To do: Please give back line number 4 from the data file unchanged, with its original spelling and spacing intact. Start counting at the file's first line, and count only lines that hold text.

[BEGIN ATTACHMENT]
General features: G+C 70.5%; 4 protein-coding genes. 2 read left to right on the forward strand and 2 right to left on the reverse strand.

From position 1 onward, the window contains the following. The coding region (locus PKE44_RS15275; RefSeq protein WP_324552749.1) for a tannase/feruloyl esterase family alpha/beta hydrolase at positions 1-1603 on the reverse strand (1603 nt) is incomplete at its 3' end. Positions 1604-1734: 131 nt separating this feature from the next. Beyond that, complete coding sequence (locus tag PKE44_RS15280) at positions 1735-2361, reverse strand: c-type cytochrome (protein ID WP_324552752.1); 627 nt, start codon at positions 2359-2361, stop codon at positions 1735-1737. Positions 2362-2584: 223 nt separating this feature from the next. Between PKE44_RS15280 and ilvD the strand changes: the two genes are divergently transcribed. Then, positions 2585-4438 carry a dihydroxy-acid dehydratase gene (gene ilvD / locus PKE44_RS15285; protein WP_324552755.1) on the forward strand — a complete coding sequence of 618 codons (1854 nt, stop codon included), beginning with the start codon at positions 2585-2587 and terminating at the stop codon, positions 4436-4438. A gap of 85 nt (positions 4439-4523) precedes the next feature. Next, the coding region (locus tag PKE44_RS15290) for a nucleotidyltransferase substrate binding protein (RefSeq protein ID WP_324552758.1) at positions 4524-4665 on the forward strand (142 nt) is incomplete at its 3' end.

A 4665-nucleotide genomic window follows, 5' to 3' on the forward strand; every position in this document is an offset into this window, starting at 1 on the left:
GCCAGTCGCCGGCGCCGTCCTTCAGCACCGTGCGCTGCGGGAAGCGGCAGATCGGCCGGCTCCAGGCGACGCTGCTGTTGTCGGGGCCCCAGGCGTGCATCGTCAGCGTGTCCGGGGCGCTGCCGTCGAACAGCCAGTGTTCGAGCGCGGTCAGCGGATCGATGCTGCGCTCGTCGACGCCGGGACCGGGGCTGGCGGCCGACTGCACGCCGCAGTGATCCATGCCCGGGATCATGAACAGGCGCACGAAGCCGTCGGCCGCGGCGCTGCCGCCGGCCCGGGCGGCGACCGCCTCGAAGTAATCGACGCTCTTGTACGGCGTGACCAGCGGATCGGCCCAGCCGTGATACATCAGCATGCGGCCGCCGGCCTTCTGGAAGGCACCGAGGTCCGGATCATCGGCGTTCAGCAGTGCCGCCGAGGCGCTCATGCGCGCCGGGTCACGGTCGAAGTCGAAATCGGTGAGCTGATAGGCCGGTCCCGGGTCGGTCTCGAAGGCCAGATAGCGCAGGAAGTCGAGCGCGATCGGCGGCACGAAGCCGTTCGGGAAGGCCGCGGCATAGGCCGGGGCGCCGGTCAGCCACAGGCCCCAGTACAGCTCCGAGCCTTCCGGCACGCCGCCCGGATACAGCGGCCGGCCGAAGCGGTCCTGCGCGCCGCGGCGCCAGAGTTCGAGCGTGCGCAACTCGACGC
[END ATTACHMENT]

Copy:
GCCAGTCGCCGGCGCCGTCCTTCAGCACCGTGCGCTGCGGGAAGCGGCAGATCGGCCGGCTCCAGGCGACGCTGCTGTTGTCGGGGCCCCAGGCGTGCATCGTCAGCGTGTCCGGGGCGCTGCCGTCGAACAGCCAGTGTTCGAGCGCGGTCAGCGGATCGATGCTGCGCTCGTCGACGCCGGGACCGGGGCTGGCGGCCGACTGCACGCCGCAGTGATCCATGCCCGGGATCATGAACAGGCGCACGAAGCCGTCGGCCGCGGCGCTGCCGCCGGCCCGGGCGGCGACCGCCTCGAAGTAATCGACGCTCTTGTACGGCGTGACCAGCGGATCGGCCCAGCCGTGATACATCAGCATGCGGCCGCCGGCCTTCTGGAAGGCACCGAGGTCCGGATCATCGGCGTTCAGCAGTGCCGCCGAGGCGCTCATGCGCGCCGGGTCACGGTCGAAGTCGAAATCGGTGAGCTGATAGGCCGGTCCCGGGTCGGTCTCGAAGGCCAGATAGCGCAGGAAGTCGAGCGCGATCGGCGGCACGAAGCCGTTCGGGAAGGCCGCGGCATAGGCCGGGGCGCCGGTCAGCCACAGGCCCCAGTACAGCTCCGAGCCTTCCGGCACGCCGCCCGGATACAGCGGCCGGCCGAAGCGGTCCTGCGCGCCGCGGCGCCAGAGTTCGAGCGTGCGCAACTCGACGC